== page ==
Pioneering gay rights activist honored in Philly
October 22, 2011By Eion O'Neill
A group of LGBT activists gathered at the Gay Pioneers historical marker across from Independence Mall Friday to honor the late gay rights leader Frank Kameny.
Kameny, who died this month at the age of 86, marched on Independence Hall in the 1960s to call for equality after he was fired from his government job as an astronomer for being gay.
Malcolm Lazin, executive director of Equality Forum, explains the impact of Kameny's fight for equality.
"Frank literally changed the landscape," Lazin said. "It was literally 45 years ago, and look how much has changed. He's not only impacted my life, but the lives of every lesbian, gay, transgender bisexual person in this country--and helped us form a more perfect union."
Gloria Casarez, director of LGBT affairs for the City of Philadelphia, said Kameny's influence remains strong.
"The work I do every day is how our government sees and treats our LGBT residents and so there is a real connection with how Frank initially became engaged in the fight and struggle for equality," she said.
Mark Segal, publisher of Philadelphia Gay News, had fond memories of first meeting Kameny.
"I met Frank in 1970 and when we first met, we didn't agree with each other. He taught me how to fight and to stand my ground and to go with my gut," Segal said. "I didn't know it at the time, but I was going to need that fight in order to win the battles for this community that I was gonna have for the next 41 years."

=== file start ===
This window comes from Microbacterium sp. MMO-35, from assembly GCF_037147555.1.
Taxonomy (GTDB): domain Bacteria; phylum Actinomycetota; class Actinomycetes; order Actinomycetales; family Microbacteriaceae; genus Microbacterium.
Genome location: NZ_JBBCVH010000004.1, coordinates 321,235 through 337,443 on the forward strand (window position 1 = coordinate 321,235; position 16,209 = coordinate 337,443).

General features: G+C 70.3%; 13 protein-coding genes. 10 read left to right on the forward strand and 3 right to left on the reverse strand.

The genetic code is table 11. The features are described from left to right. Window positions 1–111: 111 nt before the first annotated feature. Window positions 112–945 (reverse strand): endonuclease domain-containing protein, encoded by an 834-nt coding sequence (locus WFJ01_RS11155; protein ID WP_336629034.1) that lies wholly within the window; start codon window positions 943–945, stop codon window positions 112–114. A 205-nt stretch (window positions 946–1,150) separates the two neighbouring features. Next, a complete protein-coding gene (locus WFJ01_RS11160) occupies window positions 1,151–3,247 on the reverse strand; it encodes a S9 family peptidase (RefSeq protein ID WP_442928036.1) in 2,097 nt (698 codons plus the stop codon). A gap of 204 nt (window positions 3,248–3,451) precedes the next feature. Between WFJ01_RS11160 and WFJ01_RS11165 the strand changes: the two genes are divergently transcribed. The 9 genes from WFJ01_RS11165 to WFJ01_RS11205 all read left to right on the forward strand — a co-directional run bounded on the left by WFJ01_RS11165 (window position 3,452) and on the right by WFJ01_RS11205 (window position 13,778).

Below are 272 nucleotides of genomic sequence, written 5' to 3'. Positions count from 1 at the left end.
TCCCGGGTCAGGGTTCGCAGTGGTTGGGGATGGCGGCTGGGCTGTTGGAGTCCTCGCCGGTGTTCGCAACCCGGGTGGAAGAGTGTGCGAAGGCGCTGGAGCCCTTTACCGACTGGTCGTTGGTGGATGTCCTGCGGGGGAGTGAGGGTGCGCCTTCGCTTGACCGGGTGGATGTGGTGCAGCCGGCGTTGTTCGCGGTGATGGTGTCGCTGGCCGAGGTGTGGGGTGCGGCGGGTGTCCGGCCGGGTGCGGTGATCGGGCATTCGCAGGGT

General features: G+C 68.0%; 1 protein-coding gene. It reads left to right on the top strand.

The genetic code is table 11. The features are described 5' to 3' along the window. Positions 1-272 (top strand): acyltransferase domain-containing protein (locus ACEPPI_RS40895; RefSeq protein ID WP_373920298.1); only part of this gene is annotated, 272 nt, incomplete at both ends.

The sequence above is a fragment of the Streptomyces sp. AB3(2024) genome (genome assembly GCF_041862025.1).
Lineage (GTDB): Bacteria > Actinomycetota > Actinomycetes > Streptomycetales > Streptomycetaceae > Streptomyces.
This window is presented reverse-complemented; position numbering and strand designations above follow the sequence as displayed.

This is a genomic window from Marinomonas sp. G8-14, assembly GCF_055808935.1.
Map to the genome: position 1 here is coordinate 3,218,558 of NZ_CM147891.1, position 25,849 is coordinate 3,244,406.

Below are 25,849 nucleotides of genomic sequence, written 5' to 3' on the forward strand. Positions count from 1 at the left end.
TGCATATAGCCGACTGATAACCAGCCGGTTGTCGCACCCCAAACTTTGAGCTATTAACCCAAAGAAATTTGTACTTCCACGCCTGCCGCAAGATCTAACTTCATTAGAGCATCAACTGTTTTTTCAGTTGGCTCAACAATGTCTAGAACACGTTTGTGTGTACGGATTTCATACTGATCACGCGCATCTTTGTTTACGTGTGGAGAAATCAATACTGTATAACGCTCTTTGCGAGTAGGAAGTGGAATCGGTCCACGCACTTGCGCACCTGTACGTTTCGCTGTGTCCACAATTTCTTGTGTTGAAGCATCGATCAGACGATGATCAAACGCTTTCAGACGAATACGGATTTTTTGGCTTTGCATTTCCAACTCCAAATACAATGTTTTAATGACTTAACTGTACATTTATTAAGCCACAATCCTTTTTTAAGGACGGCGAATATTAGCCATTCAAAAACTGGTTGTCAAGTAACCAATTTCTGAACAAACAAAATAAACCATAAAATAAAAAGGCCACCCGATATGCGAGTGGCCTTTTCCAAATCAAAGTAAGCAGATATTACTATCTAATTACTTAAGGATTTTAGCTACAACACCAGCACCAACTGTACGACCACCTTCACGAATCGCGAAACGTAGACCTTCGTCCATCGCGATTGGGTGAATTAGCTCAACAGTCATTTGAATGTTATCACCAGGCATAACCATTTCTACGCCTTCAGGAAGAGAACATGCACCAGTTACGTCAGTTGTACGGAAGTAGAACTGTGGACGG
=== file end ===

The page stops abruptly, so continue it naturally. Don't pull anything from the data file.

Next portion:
Chris Bartlett, the executive director of William Way Community Center, said he has felt Kameny's impact through his literary works.
"When I was an 18-year-old gay man, I used to go to a bookstore called the Book Trader at Fifth and South Street. I used to read the old gay history books that were on the shelves there and there were quite a few books and articles by Frank Kameny," Bartlett recalled.
"He had this great idea that 'gay is good,' and he got the idea from the Black Power movement which at the same time said 'black is beautiful.' He felt that it was important reminding people that the LGBT community were key influencers and contributors to society in every level whether that's arts, culture, history, politics," Bartlett said.
Kameny fought for equality for the LGBT community into the 1970s and even ran for Congress in 1971. Kameny's leadership helped push the American Psychiatric Association to remove homosexuality from its list of mental disorders.
The Philadelphia memorial is one of many planned to mark Kameny's pioneering advocacy.